Watch all-new Portlandia Thursdays at 10P on IFC.

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Naked and Hungry

Two New Ways to Threeway

IFC's Comedy Crib gets sensual in time for Valentine's Day.

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This week, two scandalous new digital series debut on IFC’s Comedy Crib.
Ménage à Trois invites people to participate in a real-life couple’s fantasy boudoir. And The Filling is Mutual follows two saucy chefs who invite comedians to make food inspired by their routines. Each show crosses some major boundaries in sexy and/or delicious ways, and each are impossible to describe in detail without arousing some awkward physical cravings. Which is why it’s best to hear it directly from the minds behind the madness…

Ménage à Trois

According to Diana Kolsky and Murf Meyer, the two extremely versatile constants in the ever-shifting à trois, “MàT is a sensually psychedelic late night variety show exploring matters of hearts, parts and every goddamn thing in between…PS, any nudes will be 100% tasteful.”

This sexy brainchild includes sketches, music, and props that would put Pee-wee’s Playhouse to shame. But how could this fantastical new twist on the vanilla-sex variety show format have come to be?

“We met in a UCB improv class taught by Chris Gethard. It was clear that we both humped to the beat of our own drum; our souls and tongues intermingled at the bar after class, so we dove in head first.”

Sign me up, but promise to go slow. This tricycle is going to need training wheels.

The Filling is Mutual

Comedians Jen Saunderson and Jenny Zigrino became best friends after meeting in the restroom at the Gotham Comedy Club, which explains their super-comfortable dynamic when cooking with their favorite comedians. “We talk about comedy, sex, menses, the obnoxiousness of Christina Aguilera all while eating food that most would push off their New Year’s resolution.”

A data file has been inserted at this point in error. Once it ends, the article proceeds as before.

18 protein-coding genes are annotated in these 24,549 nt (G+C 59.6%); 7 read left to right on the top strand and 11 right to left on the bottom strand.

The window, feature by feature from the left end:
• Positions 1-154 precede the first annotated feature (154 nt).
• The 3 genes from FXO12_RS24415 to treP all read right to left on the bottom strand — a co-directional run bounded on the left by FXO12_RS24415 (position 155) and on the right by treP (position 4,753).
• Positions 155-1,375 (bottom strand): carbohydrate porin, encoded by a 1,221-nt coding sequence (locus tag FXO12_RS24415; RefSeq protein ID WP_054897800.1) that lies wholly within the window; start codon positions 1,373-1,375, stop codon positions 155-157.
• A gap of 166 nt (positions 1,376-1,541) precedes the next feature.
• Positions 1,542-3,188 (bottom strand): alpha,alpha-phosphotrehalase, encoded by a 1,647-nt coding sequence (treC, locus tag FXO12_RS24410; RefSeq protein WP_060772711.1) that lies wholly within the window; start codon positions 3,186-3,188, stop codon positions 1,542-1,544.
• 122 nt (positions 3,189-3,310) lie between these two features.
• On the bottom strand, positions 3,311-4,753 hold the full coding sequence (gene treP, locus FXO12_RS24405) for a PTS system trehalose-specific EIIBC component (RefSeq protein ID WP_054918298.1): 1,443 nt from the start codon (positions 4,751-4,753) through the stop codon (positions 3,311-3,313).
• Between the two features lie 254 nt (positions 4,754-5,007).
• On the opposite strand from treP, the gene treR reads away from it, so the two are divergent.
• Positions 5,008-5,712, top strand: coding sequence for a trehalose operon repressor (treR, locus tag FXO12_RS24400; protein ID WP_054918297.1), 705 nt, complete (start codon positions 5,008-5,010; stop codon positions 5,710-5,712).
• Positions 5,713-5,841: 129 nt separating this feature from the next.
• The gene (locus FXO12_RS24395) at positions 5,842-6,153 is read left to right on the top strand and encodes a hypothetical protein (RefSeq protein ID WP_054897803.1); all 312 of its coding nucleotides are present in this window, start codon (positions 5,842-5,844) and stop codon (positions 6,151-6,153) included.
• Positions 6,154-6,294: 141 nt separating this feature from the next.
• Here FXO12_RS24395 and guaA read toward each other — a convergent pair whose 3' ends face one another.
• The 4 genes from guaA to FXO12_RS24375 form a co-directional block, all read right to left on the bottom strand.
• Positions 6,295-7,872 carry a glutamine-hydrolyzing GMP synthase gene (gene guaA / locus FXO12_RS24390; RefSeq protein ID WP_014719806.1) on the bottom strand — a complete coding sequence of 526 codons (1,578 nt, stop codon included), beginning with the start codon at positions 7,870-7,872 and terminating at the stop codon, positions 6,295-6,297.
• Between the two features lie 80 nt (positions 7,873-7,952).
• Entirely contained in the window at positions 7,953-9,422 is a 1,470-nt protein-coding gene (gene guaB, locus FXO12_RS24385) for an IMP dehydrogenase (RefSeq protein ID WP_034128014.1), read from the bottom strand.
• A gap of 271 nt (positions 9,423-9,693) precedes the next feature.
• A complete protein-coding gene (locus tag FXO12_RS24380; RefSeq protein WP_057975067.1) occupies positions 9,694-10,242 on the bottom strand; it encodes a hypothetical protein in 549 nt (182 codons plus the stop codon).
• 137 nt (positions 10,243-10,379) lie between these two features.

The hook of cooking food based off of comedy routines is so perfect and so personal. It made us wonder about what dishes Jen & Jenny would pair with some big name comedy staples, like…

Bill Murray?
“Oh, that’s easy Meatballs with Lingonberry Space Jam it’d be great, but then we’d have to Oh, that’s easy Meatballs with Lingonberry Space Jam it’d be great, but then we’d have to… Oh, that’s easy Meatballs with Lingonberry Space Jam it’d be great, but then we’d have to avoid doing any kind of silly Groundhog Day reference.” 

Bridget Everett?
“Cream Balls… Sea Salt encrusted Chocolate Ganache Covered Ice Cream Ball that melt cream when you bite into them.” 

Nick Kroll & John Mulaney? 
“I’d make George and Gil black and white cookies from scratch and just as we open the oven to put the cookie in we’d prank ’em with an obnoxious amount of tuna!!!”

Carrie Brownstein & Fred Armisen? 
“Definitely a raw cacao “safe word” brownie. Cacao!”

Just perfect.

See both new series in their entirety on IFC’s Comedy Crib.

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Dark Arts

Foot Fetish Jesus And Other Nightmares

Meet the minds behind Comedy Crib's latest series, Quirks and The Mirror.

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The Mirror and Quirks are really, really strange. Deeply disturbing yet hauntingly beautiful. But you really don’t need to read a synopsis of either of the aforementioned shows to understand the exact variety of nightmare-bonkers comedy these shows deliver — that’s why the good lord made links. Instead, take a peek behind the curtain and meet the creators.

Quirks

Let’s start with Kevin Tosi. Kevin does the whole show by himself. That doesn’t mean he’s a loner — Kevin has a day job with actual humans. But that day job is copywriting. So it’s only natural that his suppressed demons would manifest themselves in biting cartoon form, including “Foot Fetish Jesus”, in ways that somehow speak to all of us. If only all copywriters channeled their inner f*ckedupness into such…expressive art.

The Mirror

Onward to the folks at Wham City Comedy.

These guys aren’t your typical comedy collective in that their work is way more left-field and even elevated than your standard digital short. More funny weird than funny ha-ha. They’ve done collaborations with musicians like Beach House, Dan Deacon & Wye Oak, television networks (obviously), and others. Yeah they get paid, but their motivation feels deeper. Darker. Most of them are video artists, and that explains a lot.

See more of The Mirror and Quirks on IFC.com and the IFC app.